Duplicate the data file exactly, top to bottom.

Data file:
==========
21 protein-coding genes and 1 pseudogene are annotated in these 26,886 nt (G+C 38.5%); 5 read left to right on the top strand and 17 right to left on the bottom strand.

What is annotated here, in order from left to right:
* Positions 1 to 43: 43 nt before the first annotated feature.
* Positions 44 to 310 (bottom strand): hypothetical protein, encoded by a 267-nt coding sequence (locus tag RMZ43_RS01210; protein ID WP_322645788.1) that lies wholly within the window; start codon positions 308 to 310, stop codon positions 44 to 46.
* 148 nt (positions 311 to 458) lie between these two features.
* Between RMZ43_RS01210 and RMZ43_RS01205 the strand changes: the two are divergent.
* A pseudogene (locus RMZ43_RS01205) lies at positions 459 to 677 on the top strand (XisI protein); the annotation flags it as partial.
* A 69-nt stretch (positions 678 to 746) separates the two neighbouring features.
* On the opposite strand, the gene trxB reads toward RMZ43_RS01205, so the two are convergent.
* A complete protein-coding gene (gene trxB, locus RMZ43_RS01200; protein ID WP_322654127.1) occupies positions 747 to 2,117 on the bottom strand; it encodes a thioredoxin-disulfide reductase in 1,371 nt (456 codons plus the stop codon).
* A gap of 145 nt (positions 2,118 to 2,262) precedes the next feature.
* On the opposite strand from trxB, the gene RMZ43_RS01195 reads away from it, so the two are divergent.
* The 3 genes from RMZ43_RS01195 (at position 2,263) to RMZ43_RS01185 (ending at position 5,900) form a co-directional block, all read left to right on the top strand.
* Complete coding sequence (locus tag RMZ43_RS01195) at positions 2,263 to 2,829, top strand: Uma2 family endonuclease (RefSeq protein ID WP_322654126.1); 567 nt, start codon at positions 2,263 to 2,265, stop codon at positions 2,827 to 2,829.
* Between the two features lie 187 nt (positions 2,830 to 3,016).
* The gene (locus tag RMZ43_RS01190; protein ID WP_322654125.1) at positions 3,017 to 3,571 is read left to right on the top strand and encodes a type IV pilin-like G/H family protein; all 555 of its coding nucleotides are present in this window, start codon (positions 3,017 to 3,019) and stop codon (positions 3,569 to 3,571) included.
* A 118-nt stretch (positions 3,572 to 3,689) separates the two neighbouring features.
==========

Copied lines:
21 protein-coding genes and 1 pseudogene are annotated in these 26,886 nt (G+C 38.5%); 5 read left to right on the top strand and 17 right to left on the bottom strand.

What is annotated here, in order from left to right:
* Positions 1 to 43: 43 nt before the first annotated feature.
* Positions 44 to 310 (bottom strand): hypothetical protein, encoded by a 267-nt coding sequence (locus tag RMZ43_RS01210; protein ID WP_322645788.1) that lies wholly within the window; start codon positions 308 to 310, stop codon positions 44 to 46.
* 148 nt (positions 311 to 458) lie between these two features.
* Between RMZ43_RS01210 and RMZ43_RS01205 the strand changes: the two are divergent.
* A pseudogene (locus RMZ43_RS01205) lies at positions 459 to 677 on the top strand (XisI protein); the annotation flags it as partial.
* A 69-nt stretch (positions 678 to 746) separates the two neighbouring features.
* On the opposite strand, the gene trxB reads toward RMZ43_RS01205, so the two are convergent.
* A complete protein-coding gene (gene trxB, locus RMZ43_RS01200; protein ID WP_322654127.1) occupies positions 747 to 2,117 on the bottom strand; it encodes a thioredoxin-disulfide reductase in 1,371 nt (456 codons plus the stop codon).
* A gap of 145 nt (positions 2,118 to 2,262) precedes the next feature.
* On the opposite strand from trxB, the gene RMZ43_RS01195 reads away from it, so the two are divergent.
* The 3 genes from RMZ43_RS01195 (at position 2,263) to RMZ43_RS01185 (ending at position 5,900) form a co-directional block, all read left to right on the top strand.
* Complete coding sequence (locus tag RMZ43_RS01195) at positions 2,263 to 2,829, top strand: Uma2 family endonuclease (RefSeq protein ID WP_322654126.1); 567 nt, start codon at positions 2,263 to 2,265, stop codon at positions 2,827 to 2,829.
* Between the two features lie 187 nt (positions 2,830 to 3,016).
* The gene (locus tag RMZ43_RS01190; protein ID WP_322654125.1) at positions 3,017 to 3,571 is read left to right on the top strand and encodes a type IV pilin-like G/H family protein; all 555 of its coding nucleotides are present in this window, start codon (positions 3,017 to 3,019) and stop codon (positions 3,569 to 3,571) included.
* A 118-nt stretch (positions 3,572 to 3,689) separates the two neighbouring features.